The opinion of the court was delivered by: Hurley, District Judge
This order involves a new wrinkle in the above-captioned action. On October 25, 2002, Plaintiff Roman Kevilly ("Plaintiff" or "Kevilly") filed the present lawsuit pursuant to 42 U.S.C. § 1983 and § 1985 claiming that his arrest, conviction, and continuing incarceration are the result of a conspiracy by the defendants to violate his constitutional rights. In a February 13, 2004, Memorandum and Order, this Court granted the Defendants' Rule 12(b)(6) motions, but granted Plaintiff leave to submit an amended complaint. On March 15, 2005, the Court issued another Memorandum and Order instructing Plaintiff to furnish a complete proposed amended complaint, containing any and all factual allegations that the wished to make. Plaintiff submitted an Amended Complaint on April 28, 2005.
The motion currently before the Court poses an issue not previously articulated by Plaintiff. On July 14, 2005, Plaintiff moved to void his criminal conviction in the Nassau County Court on the grounds that the state court lacked subject matter jurisdiction. Defendants did not submit fully-briefed replies. Instead, Defendant Nassau County simply submitted a letter in opposition stating, "We oppose the motion on the grounds that in accordance with [FRCP 60(b)(4)], this Federal Court can only vacate a judgment properly imposed by a Federal Court and as such, this Court lacks subject matter jurisdiction over the criminal conviction rendered in state court." (See Docket Entry No. 103.)
Rule 60(b)(4) provides that "[o]n motion and upon such terms as are just, the court may relieve a party or a party's legal representative from a final judgment, order, or proceeding . . . [if] the judgment is void . . . ." Fed. R.Civ.P. 60(b)(4). "A motion under Rule 60(b) is addressed to the sound discretion of the trial court." Velez v. Vassallo, 203 F.Supp.2d 312, 333 (S.D.N.Y. 2002) (citing Mendell on Behalf of Viacom, Inc. v. Gollust, 909 F.2d 724, 731 (2d Cir. 1990)). Nonetheless, the Second Circuit has cautioned that Rule 60(b) provides "extraordinary judicial relief" to be granted "only upon a showing of exceptional circumstances." Nemaizer v. Baker, 793 F .2d 58, 61 (2d Cir. 1986); see also Employers Mut. Cas. Co. v. Key Pharm., 75 F.3d 815, 824-25 (2d Cir. 1996) ("A movant under Rule 60(b) must demonstrate 'exceptional circumstances' justifying the extraordinary relief requested."). In evaluating a Rule 60(b) motion, the courts of this circuit also require that the evidence in support of the motion be highly convincing, that the movant show good cause for the failure to act sooner, and that no undue hardship be imposed on the other parties as a result. See, e.g., Kotlicky v. U.S. Fidelity & Guar. Co., 817 F.2d 6, 9 (2d Cir. 1987); Williams v. New York City Dep't of Corr., 219 F.R.D. 78, 84 (S.D.N.Y. 2003).
The Second Circuit has also held that "[a] motion under Rule 60(b) and a petition for habeas have different objectives. The habeas motion under 28 U.S.C. § 2254 seeks to invalidate the state court's judgment of conviction . . . [while] the motion under Rule 60(b) . . . seeks only to vacate the federal court judgment dismissing the habeas petition." Id. Accordingly, a court will vacate a judgment pursuant to a Rule 60(b) motion in the habeas context only if it relates "to the integrity of the federal habeas proceeding, not the integrity of the . . . criminal trial." Id. at 199. On the other hand, if "a motion relates to the integrity of the criminal trial and not the prior habeas proceeding, the motion is in actuality a §  petition and must meet the criteria set forth in the Antiterrorism and Effective Death Penalty Act of 1996." Harris v. United States, 357 F. Supp. 2d 524, 527 (N.D.N.Y. 2005). From the above-cited caselaw, it is clear that a motion under Rule 60(b) is not the appropriate mechanism for challenging the validity of a state court's judgment. Instead, because it challenges the integrity of the criminal trial, Plaintiff's motion is essentially a habeas petition. Given that habeas petitions are precious to the incarcerated in the wake of AEDPA's limitation on the number of petitions that may be filed regarding a particular conviction, the Court will not convert Plaintiff's present motion into a habeas petition.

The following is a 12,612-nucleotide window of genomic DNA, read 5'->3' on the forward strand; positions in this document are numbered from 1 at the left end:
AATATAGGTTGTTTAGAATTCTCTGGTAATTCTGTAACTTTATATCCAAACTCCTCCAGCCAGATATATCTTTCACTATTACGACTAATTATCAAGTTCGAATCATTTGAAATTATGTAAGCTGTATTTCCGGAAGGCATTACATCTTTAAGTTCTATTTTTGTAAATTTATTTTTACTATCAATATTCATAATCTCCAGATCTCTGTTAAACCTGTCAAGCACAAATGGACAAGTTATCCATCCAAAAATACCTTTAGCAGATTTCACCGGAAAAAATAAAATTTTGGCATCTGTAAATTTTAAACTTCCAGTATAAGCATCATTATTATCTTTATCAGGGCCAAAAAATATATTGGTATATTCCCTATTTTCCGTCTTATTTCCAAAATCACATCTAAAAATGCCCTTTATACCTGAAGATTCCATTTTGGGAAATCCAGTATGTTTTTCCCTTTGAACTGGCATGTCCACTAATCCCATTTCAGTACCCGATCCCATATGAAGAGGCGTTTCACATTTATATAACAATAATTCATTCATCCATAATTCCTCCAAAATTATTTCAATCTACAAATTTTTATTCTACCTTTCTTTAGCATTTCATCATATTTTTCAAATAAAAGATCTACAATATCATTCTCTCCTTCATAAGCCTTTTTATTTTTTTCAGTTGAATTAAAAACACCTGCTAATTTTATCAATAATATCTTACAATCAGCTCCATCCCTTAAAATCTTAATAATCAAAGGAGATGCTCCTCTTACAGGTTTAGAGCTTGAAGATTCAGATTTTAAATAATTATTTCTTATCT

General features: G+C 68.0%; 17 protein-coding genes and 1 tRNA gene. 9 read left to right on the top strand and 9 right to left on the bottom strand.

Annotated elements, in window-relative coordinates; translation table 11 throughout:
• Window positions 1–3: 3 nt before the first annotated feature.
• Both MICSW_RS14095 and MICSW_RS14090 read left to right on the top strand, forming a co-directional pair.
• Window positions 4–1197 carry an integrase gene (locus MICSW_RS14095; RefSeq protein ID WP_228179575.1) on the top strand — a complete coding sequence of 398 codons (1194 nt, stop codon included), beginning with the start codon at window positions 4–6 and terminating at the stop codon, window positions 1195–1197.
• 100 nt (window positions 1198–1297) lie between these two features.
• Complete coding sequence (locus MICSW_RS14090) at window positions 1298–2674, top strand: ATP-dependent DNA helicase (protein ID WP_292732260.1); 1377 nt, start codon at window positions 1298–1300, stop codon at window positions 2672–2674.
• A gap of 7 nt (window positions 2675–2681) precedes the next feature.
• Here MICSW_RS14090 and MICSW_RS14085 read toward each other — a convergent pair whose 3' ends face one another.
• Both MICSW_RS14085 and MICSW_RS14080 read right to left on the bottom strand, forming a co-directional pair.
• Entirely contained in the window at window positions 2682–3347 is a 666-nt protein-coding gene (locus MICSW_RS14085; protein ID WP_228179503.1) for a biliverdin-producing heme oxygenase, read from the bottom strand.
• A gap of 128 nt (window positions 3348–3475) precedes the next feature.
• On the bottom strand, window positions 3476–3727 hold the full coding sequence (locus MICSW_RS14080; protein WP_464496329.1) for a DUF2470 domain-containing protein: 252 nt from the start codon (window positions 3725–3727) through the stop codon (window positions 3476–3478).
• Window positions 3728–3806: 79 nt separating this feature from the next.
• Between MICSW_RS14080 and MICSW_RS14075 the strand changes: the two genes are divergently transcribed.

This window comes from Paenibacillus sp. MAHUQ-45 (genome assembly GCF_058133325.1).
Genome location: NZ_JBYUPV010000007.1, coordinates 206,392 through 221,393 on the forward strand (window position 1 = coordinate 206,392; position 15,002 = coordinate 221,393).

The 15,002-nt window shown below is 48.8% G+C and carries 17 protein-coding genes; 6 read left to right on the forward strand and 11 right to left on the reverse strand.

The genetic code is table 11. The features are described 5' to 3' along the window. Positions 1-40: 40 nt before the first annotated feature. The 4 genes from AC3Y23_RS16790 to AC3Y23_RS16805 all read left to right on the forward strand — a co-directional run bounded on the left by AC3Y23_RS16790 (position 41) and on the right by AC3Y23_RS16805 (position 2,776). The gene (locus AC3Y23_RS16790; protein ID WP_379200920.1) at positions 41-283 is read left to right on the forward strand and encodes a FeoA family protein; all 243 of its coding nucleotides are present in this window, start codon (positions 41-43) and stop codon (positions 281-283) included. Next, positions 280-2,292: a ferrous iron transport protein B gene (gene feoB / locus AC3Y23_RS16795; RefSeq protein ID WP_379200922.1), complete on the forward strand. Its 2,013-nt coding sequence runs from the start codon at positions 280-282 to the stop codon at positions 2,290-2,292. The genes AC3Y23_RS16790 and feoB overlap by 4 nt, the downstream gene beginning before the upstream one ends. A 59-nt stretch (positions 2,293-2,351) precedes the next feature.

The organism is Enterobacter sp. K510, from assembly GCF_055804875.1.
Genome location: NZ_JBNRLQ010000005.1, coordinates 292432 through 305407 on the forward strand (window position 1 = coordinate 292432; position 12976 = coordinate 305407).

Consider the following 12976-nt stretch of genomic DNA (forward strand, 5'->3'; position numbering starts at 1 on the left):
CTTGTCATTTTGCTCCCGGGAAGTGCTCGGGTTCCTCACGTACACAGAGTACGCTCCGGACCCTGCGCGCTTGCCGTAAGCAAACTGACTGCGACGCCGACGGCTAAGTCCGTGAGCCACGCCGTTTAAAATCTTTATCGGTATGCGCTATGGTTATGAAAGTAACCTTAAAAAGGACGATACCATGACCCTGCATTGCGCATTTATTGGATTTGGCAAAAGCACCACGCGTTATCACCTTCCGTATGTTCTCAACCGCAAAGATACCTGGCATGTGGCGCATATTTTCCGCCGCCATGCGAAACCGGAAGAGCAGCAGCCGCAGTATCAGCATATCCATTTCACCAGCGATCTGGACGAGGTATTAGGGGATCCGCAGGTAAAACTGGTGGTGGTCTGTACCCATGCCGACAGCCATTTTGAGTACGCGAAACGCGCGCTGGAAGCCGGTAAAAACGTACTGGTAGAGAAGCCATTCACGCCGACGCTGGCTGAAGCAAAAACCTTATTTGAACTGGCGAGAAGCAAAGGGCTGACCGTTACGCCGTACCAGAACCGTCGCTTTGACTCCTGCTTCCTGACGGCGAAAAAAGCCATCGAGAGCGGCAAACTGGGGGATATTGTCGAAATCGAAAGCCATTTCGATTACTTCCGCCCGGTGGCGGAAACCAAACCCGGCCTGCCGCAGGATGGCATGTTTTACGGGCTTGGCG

The Court further notes that it is difficult to understand the basis for Plaintiff's submission, even if it were a habeas petition. Plaintiff contends that the exhibits attached to his memorandum of law demonstrate that the Nassau County Supreme Court lacked subject matter jurisdiction over his criminal prosecution. (See Pl.'s Mem.) The exhibits, however, make no such showing. Exhibit L is a copy of his Sentence & Commitment from Nassau County Supreme Court that states the terms of his conviction. Exhibit M is a copy of the Second Department's judgment affirming the trial court's judgment. Exhibit N is a copy of his arraignment, describing how Plaintiff robbed a cab driver of $50 in New Hyde Park, Nassau County on February 2, 1992. Neither Plaintiff's memorandum of law nor his exhibits provide even a hint of the justifications or foundations for Plaintiff's belief that the trial court lacked subject matter jurisdiction.
In sum, Plaintiff's Rule 60(b) motion is DENIED, as it is an inappropriate procedural mechanism for challenging a state court judgment. If Plaintiff wishes to challenge his state court conviction on a petition for writ of habeas corpus, he may do so, and the Court will consider treating said petition as if it were submitted on the date that Plaintiff submitted his Rule 60(b) motion, subject, of course, to input from Defendants on the issue. Plaintiff should take care to provide some basis for his contentions, however, as the bald assertions in his Rule 60(b) will be unavailing in his habeas petition.
Denis R. Hurley United States District Judge
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